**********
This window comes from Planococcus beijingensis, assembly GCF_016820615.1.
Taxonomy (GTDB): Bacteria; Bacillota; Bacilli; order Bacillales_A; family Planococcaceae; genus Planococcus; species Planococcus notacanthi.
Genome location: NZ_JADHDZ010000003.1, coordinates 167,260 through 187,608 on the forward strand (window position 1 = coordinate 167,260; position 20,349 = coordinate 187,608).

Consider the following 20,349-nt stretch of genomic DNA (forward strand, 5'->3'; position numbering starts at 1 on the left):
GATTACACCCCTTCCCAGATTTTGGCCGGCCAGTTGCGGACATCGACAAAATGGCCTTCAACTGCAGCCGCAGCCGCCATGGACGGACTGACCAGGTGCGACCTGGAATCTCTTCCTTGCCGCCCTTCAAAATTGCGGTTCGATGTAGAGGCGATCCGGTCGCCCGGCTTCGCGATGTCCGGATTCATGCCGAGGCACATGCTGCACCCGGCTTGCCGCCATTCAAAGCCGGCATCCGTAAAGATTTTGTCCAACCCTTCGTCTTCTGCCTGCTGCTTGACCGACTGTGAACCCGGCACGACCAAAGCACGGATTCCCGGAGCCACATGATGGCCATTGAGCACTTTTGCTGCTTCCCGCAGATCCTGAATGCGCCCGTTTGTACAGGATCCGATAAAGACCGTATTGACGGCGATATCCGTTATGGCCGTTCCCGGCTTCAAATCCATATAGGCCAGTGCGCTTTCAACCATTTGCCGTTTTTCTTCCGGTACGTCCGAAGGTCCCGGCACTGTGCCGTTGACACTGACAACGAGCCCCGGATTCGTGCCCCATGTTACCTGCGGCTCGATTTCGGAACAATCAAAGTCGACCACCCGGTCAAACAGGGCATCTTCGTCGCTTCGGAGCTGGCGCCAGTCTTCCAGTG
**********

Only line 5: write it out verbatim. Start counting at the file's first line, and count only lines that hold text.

GATTACACCCCTTCCCAGATTTTGGCCGGCCAGTTGCGGACATCGACAAAATGGCCTTCAACTGCAGCCGCAGCCGCCATGGACGGACTGACCAGGTGCGACCTGGAATCTCTTCCTTGCCGCCCTTCAAAATTGCGGTTCGATGTAGAGGCGATCCGGTCGCCCGGCTTCGCGATGTCCGGATTCATGCCGAGGCACATGCTGCACCCGGCTTGCCGCCATTCAAAGCCGGCATCCGTAAAGATTTTGTCCAACCCTTCGTCTTCTGCCTGCTGCTTGACCGACTGTGAACCCGGCACGACCAAAGCACGGATTCCCGGAGCCACATGATGGCCATTGAGCACTTTTGCTGCTTCCCGCAGATCCTGAATGCGCCCGTTTGTACAGGATCCGATAAAGACCGTATTGACGGCGATATCCGTTATGGCCGTTCCCGGCTTCAAATCCATATAGGCCAGTGCGCTTTCAACCATTTGCCGTTTTTCTTCCGGTACGTCCGAAGGTCCCGGCACTGTGCCGTTGACACTGACAACGAGCCCCGGATTCGTGCCCCATGTTACCTGCGGCTCGATTTCGGAACAATCAAAGTCGACCACCCGGTCAAACAGGGCATCTTCGTCGCTTCGGAGCTGGCGCCAGTCTTCCAGTG